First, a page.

Our analysis shows that some of the most published flaws, such as cross site scripting and remote file inclusion, are not necessarily the most relevant ones in practice.Our data source is a random sample of 50 web applications tested during the last two years. This includes penetration tests and source code reviews of all different kinds of web technologies. To determine the “winning” vulnerabilities, we plotted a chart that factors in the frequency and average security risk caused by the vulnerabilities occurring in the sample. The Y-axis shows the average risk (composed of exploit likelihood and impact) caused by the flaw. The X-axis reflects how often the vulnerability occurred in the sample.
THE FIVE WORST WEB APPLICATION SECURITY FLAWSnews
1. SQL Injection
This is still found in a lot of web applications. Possible exploit scenarios include theft of sensitive information or compromise of the web application. SQL injection is the clear winner of the web application flaw contest.
2. Weak passwords
Inadequate password policies are a very common issue. They usually lead to compromise of legitimate user accounts or administrative accounts, sometimes allowing to compromise a web application.
3. Autorisation problems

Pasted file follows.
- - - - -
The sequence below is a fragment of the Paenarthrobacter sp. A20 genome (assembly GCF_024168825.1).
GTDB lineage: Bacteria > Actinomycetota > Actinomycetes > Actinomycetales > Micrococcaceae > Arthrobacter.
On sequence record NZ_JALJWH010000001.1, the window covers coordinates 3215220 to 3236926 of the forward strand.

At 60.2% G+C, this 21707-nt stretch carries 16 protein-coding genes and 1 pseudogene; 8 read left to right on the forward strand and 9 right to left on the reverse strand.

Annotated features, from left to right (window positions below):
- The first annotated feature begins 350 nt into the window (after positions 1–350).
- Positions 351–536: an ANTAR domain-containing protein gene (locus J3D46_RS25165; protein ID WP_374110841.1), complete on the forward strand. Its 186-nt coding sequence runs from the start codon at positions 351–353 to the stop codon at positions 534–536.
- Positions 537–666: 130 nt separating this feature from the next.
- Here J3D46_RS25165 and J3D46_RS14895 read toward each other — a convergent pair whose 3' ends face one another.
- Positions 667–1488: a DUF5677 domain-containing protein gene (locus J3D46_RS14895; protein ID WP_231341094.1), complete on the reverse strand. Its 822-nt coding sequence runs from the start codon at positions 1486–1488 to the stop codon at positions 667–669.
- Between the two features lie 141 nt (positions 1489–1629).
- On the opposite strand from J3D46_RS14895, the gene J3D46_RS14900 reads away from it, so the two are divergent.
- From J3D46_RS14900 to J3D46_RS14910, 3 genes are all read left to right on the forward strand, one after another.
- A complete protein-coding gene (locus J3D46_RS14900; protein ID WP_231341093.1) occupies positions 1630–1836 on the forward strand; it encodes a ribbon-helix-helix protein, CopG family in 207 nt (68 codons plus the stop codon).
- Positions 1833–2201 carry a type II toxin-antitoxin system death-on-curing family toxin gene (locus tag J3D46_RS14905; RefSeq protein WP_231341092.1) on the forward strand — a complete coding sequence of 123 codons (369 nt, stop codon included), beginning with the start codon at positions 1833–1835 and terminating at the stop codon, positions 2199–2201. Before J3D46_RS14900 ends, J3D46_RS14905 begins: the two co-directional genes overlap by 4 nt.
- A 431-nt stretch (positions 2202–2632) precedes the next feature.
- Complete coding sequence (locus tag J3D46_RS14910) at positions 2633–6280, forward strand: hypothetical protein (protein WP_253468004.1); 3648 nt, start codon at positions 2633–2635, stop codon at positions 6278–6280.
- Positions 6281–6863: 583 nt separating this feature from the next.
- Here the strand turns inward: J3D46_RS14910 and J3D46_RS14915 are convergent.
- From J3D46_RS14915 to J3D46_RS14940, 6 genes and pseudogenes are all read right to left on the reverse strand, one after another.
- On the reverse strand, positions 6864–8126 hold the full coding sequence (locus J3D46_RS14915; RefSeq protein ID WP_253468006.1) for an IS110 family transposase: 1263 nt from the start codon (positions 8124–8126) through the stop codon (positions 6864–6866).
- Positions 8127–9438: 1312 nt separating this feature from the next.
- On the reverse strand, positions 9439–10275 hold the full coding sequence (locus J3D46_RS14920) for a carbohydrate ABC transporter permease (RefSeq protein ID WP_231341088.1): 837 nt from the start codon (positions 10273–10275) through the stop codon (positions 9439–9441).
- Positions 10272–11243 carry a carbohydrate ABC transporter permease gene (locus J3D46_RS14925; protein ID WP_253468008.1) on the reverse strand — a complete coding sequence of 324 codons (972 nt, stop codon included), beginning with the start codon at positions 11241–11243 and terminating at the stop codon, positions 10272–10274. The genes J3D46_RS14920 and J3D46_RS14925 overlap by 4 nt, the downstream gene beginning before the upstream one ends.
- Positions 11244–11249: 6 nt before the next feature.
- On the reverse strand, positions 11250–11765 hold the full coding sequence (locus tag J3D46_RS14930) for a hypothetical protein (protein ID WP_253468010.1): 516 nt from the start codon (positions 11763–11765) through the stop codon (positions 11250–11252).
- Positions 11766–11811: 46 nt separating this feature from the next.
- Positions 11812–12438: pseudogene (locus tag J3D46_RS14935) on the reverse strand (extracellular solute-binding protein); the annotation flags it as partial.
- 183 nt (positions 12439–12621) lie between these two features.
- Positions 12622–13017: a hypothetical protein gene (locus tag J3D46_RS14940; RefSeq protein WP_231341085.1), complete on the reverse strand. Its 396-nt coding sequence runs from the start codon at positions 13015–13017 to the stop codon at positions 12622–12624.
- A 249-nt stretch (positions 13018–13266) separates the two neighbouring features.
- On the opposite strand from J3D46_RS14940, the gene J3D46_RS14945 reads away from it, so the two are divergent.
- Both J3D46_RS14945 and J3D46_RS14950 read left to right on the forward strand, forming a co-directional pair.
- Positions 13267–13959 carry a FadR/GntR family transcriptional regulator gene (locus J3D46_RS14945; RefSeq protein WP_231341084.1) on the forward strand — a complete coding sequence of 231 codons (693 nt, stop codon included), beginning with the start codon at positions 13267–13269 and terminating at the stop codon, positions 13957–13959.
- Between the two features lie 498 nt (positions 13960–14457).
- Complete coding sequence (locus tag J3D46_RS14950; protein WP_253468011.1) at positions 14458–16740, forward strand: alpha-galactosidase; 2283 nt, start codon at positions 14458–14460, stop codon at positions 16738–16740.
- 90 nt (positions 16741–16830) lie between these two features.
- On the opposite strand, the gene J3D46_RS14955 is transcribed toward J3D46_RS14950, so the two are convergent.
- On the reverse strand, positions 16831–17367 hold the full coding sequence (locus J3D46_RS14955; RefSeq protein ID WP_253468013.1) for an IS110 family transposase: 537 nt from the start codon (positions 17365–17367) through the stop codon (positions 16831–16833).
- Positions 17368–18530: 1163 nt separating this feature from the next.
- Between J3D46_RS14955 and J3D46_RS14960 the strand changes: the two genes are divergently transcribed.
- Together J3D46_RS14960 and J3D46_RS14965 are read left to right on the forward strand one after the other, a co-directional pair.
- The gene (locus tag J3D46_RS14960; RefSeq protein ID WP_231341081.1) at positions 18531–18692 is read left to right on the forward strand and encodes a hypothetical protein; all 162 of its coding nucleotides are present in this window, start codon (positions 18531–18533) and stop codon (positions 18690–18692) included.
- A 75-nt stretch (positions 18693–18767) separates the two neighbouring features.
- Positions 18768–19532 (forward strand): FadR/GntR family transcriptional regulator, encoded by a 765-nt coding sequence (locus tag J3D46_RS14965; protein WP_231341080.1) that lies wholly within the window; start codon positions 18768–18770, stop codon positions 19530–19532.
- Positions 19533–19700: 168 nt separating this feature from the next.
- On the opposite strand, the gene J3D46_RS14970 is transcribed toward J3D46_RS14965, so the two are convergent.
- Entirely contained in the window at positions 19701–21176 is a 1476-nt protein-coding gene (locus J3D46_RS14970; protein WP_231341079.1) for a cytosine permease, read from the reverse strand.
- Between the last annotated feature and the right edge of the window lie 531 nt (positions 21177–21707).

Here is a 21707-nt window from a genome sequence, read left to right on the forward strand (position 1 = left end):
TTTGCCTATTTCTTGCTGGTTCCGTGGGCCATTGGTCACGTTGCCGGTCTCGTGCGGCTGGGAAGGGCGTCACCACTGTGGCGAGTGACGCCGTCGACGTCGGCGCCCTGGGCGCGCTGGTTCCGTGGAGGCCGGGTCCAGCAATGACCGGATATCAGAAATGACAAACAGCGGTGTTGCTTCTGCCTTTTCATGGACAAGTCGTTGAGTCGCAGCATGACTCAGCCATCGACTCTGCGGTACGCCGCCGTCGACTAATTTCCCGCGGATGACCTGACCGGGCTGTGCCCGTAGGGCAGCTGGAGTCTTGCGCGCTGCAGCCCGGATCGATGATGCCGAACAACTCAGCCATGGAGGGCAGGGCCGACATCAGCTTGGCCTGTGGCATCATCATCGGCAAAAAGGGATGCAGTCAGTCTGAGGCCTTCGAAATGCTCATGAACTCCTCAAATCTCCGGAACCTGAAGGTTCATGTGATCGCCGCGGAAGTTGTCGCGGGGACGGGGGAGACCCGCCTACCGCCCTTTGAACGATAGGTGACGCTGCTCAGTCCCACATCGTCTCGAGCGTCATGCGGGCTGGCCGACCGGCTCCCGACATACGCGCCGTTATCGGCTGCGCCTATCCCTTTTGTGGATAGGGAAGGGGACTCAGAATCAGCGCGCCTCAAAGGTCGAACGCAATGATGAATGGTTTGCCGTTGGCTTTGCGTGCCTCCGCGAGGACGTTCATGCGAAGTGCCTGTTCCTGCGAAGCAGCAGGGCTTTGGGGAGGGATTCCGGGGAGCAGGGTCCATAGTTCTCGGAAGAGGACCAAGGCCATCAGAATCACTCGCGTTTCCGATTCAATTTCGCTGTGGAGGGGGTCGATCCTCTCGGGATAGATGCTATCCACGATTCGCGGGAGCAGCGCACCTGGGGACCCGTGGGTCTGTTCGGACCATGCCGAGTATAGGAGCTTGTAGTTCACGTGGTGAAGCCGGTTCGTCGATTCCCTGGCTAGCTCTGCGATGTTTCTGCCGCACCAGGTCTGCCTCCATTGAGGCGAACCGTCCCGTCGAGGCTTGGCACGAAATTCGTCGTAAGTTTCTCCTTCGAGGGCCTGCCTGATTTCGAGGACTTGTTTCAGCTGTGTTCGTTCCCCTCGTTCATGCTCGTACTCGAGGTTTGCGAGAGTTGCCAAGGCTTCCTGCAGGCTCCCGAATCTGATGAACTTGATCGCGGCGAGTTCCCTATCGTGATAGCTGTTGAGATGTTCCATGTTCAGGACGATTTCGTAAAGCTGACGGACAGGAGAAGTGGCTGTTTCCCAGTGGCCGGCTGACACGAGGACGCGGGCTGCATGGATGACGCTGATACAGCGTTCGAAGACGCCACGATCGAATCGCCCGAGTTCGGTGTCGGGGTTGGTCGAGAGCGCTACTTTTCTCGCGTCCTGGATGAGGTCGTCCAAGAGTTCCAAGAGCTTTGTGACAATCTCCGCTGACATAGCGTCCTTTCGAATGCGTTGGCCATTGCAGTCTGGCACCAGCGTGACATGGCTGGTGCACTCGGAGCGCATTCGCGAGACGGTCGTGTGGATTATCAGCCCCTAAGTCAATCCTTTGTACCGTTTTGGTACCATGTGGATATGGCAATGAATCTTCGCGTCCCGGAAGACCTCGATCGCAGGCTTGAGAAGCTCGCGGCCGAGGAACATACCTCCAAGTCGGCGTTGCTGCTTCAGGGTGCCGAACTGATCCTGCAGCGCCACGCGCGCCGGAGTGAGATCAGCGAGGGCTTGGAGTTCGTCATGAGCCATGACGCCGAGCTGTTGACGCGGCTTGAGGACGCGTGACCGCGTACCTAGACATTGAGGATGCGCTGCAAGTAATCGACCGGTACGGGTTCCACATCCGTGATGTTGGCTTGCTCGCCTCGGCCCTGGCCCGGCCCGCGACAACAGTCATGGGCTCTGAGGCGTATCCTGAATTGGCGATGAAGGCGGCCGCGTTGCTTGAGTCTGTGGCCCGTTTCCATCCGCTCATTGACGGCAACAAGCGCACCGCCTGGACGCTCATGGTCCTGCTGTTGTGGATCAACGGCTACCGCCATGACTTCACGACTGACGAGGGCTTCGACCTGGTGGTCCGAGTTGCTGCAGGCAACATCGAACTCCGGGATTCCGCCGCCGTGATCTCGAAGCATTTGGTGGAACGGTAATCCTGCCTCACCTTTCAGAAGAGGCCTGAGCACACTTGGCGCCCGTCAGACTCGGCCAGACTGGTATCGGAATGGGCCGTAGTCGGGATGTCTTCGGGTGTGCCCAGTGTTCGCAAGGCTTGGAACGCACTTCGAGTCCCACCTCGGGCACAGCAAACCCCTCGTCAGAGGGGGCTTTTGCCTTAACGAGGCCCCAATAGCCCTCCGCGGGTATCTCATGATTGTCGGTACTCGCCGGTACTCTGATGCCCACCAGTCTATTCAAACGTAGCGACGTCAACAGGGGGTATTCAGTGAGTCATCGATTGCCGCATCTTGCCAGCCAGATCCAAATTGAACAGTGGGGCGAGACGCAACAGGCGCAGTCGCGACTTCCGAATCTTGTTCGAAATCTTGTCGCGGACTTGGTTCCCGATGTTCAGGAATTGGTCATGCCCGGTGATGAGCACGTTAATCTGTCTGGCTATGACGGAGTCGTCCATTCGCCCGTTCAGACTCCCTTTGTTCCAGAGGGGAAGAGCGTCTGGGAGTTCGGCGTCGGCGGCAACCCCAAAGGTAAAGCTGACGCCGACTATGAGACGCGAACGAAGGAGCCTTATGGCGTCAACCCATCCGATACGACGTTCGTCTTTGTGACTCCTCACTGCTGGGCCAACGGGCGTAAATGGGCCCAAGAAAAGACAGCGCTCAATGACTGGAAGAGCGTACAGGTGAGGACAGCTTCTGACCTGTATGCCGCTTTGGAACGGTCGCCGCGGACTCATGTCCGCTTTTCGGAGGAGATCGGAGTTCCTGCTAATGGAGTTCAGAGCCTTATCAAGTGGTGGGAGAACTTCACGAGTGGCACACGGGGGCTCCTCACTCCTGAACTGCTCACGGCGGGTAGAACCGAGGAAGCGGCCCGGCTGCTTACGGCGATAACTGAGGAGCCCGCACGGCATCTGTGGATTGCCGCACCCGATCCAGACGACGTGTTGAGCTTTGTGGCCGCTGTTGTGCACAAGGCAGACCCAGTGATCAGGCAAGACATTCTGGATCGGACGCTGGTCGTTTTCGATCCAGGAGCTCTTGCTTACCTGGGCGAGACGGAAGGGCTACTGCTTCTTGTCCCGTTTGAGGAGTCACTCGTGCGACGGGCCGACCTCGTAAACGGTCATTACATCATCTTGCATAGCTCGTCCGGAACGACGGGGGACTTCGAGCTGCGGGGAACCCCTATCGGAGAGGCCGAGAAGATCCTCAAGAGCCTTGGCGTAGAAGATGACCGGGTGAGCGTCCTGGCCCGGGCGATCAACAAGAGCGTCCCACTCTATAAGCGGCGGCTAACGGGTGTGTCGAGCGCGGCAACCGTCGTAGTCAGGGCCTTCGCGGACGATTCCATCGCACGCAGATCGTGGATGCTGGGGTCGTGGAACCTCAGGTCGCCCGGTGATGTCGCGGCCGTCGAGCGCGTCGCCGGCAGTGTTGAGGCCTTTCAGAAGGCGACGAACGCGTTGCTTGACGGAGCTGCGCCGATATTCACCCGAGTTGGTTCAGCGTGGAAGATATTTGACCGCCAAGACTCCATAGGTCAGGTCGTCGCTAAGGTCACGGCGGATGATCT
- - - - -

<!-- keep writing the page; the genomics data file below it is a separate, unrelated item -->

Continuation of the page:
A common issue, especially in the more complex “Enterprise” applications. Usually slightly more difficult to exploit than weak passwords with similar impact.
4. Award for most critical flaw: Command or code injection
Command / code injection is the most critical vulnerability. It almost always allows an attacker to compromise the server. Unchecked file uploads are a close second.
5. Award for most common flaw: Information Disclosure
Almost all web applications have some information disclosure issues. Cross site scripting is also very common, with around 70% of web applications having one or several cross site scripting flaws.
The chart allows for a few other observations. Firstly, cross-site scripting issues, while easy to find and very common, are usually not very serious. The reason is that XSS attacks scenarios are often very contrived and require a lot of user interaction. The exception is stored XSS, which sometimes allows for quite effective attacks. Personally I think that cross site scripting is overhyped. The same goes for CSRF – an attack vector that works practically everywhere, but is nearly impossible to exploit in any realistic way (for this reason I didn’t include “failure to protect against CSRF” in the analysis – if you want, you can imagine it as another data point on the lower right corner).It is also interesting to note that typical PHP application security issues, such as local and remote file inclusion, don’t occur all that frequently. This has several reasons: For once, companies don’t use PHP that much to build more complex applications. They also don’t use “PHP picture gallery 0.1” or similar products that are the source of 90% of web application security advisories. Secondly, it has become very common to activate PHP security features that thwart at least some attacks. And maybe there is also growing awareness about PHP security threats.
We can also see that password-policy-related issues and logic problems (e.g. autorisation) are just as prevalent and critical as injection-type flaws. This is not really news to security experts, but companies have to account for these kinds of flaws to achieve comprehensive security for their web applications.